India does not have a system of education,” proclaimed Prof. Krishna Kumar in his recent talk on “Teaching the Indian Constitution” at a conference in Kolkata. “We have a system of examinations — not education,” he clarified to an audience, which nodded and hummed in total agreement. He then lamented the complete dependence of teachers on textbooks. Teachers, he had observed, perceived that teaching meant explaining the text. The teachers in the audience protested, saying that the textbooks were so content-heavy that there was no scope for anything else in the classroom. The questions that were usually set in the board exams were factual and the teachers had to prepare students accordingly, so that they could get the all-important examination scores on which hinged their reputation as competent teachers.
After this telling introduction, the professor proceeded to share a classroom strategy that he had adopted to teach the Indian Constitution to young teacher trainees in the B.El.Ed. course. He said that he was aware that all school students were taught the framework and making of the Indian Constitution, as it was included in their civics syllabus, but nobody quite knew exactly what the “drafting” of a constitution entailed. So he decided to try out a sample of experiential learning by getting his students to draft a hypothetical will which would accommodate the interests of every family member while meeting the conditions laid down by the testator. The trainees learnt firsthand, how differences, discussions and debates are the prerequisites to the drafting of any document that affected a large number of people.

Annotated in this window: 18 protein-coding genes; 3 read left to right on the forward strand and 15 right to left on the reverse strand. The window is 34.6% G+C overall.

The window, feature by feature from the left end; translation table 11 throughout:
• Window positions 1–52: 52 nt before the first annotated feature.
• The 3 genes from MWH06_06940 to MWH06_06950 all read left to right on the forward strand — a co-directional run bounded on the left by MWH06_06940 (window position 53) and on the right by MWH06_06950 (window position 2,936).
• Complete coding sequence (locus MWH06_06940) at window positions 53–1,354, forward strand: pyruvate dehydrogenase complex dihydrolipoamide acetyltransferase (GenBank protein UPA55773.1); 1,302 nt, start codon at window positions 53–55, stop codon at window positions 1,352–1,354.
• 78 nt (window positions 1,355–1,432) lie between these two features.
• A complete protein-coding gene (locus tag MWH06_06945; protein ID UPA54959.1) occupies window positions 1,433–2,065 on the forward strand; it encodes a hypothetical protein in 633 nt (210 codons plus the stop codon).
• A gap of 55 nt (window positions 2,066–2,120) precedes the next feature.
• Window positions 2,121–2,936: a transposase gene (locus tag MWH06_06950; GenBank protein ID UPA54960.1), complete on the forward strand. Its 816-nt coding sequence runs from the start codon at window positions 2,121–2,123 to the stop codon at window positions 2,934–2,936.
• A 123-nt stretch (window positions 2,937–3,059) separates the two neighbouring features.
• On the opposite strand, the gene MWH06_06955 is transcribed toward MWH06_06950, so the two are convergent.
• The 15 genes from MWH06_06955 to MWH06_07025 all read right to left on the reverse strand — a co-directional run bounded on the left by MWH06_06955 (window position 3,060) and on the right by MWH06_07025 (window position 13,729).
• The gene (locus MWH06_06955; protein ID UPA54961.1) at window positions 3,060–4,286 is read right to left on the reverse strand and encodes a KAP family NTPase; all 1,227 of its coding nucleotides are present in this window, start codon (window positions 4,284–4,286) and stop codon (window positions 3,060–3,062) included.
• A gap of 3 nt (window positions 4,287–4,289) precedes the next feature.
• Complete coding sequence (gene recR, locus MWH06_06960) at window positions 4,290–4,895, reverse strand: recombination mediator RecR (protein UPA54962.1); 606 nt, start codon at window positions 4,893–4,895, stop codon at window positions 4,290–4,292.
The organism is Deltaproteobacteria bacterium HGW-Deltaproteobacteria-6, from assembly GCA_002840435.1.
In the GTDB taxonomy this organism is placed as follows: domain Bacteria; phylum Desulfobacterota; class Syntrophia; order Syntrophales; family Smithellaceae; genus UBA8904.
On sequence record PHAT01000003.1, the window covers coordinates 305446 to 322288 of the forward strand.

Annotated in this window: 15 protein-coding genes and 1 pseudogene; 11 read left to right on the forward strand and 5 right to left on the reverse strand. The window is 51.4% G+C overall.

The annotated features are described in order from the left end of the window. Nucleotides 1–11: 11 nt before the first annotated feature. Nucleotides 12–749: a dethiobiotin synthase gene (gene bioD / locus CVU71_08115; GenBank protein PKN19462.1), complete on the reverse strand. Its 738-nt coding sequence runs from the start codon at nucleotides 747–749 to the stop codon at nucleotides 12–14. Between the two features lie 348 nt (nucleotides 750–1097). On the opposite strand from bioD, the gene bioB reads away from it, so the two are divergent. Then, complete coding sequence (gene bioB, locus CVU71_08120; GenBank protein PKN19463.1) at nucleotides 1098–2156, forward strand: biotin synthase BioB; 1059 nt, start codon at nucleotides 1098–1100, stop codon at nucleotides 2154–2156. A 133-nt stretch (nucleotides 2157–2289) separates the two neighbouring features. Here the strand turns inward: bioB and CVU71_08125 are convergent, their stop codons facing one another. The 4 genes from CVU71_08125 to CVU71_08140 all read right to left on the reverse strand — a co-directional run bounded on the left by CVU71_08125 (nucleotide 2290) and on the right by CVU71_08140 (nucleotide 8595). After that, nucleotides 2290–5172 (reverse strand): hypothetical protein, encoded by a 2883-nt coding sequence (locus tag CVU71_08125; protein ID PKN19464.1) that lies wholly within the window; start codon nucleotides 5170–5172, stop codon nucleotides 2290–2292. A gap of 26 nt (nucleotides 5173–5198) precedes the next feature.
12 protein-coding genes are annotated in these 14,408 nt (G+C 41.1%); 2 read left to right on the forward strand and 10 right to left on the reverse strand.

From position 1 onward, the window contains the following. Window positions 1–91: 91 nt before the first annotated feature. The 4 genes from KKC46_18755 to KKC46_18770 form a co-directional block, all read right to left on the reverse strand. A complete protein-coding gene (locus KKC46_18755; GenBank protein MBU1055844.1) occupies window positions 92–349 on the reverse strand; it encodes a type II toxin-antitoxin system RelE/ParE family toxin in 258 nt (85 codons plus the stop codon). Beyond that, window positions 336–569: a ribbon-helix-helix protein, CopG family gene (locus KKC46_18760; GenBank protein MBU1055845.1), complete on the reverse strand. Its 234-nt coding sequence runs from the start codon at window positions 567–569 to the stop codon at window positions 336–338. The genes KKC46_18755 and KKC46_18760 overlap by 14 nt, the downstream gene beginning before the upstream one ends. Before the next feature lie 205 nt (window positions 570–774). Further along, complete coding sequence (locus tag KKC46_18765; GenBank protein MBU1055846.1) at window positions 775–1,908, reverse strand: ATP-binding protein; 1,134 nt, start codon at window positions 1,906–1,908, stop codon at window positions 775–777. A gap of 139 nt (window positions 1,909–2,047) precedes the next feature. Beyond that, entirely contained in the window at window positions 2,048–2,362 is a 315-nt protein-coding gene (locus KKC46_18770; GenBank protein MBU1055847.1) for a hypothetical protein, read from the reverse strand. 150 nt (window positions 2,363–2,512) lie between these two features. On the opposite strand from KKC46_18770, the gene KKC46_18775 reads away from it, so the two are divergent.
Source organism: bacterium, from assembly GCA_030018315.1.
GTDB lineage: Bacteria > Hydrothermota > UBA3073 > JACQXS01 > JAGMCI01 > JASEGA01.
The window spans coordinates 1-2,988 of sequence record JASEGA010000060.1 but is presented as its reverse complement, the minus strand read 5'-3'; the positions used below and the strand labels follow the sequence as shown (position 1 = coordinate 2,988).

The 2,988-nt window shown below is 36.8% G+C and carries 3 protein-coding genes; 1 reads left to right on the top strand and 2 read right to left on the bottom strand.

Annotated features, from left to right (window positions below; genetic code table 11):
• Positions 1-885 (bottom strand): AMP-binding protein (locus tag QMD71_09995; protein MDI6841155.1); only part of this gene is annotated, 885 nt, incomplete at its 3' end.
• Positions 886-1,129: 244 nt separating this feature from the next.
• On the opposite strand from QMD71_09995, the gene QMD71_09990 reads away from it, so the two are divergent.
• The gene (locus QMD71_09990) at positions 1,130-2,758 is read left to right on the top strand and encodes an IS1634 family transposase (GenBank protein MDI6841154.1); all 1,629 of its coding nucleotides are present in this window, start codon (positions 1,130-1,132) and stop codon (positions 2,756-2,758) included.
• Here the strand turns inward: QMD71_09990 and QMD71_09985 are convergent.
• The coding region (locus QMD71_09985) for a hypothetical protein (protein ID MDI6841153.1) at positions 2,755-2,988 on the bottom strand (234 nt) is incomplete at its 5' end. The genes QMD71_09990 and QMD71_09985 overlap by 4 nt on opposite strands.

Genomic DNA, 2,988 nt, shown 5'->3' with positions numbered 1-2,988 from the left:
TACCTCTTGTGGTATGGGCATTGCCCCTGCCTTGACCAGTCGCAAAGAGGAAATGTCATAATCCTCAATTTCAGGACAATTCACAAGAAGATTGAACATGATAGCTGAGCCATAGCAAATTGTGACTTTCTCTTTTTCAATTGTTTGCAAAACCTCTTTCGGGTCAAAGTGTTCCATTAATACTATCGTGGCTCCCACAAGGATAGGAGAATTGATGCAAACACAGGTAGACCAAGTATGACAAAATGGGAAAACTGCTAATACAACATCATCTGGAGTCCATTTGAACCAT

It was clearly demonstrated that this was the way students understand, learn and are ultimately educated — not by cramming facts and recalling them during an examination. Prof. Kumar reminded the audience of the late Prof. Yash Pal’s words. He had said we needed to develop in our young, an “addiction to understanding”. Understanding will certainly not be attained through our examination-oriented system. Therein lies the vacuum that stares at educators and is eyed by business entrepreneurs.
Many resourceful young people feel the need to enhance and enrich the education that is being dished out in schools. They have created products and services which are truly commendable. However, there are many who having smelt the opportunity to make a lot of money, and try to capture the education market with gimmicky marketing strategies. Many institutions fall for these ploys, but happily pass on the costs to parents who will invest any amount to ensure a bright future for their offspring. The “education business” is thriving because the education vacuum is real. Also, it must be remembered that as in healthcare, there is no recession in education. Hence, there are multiple business enterprises which jostle each other to enter the education field and fill the vacuum.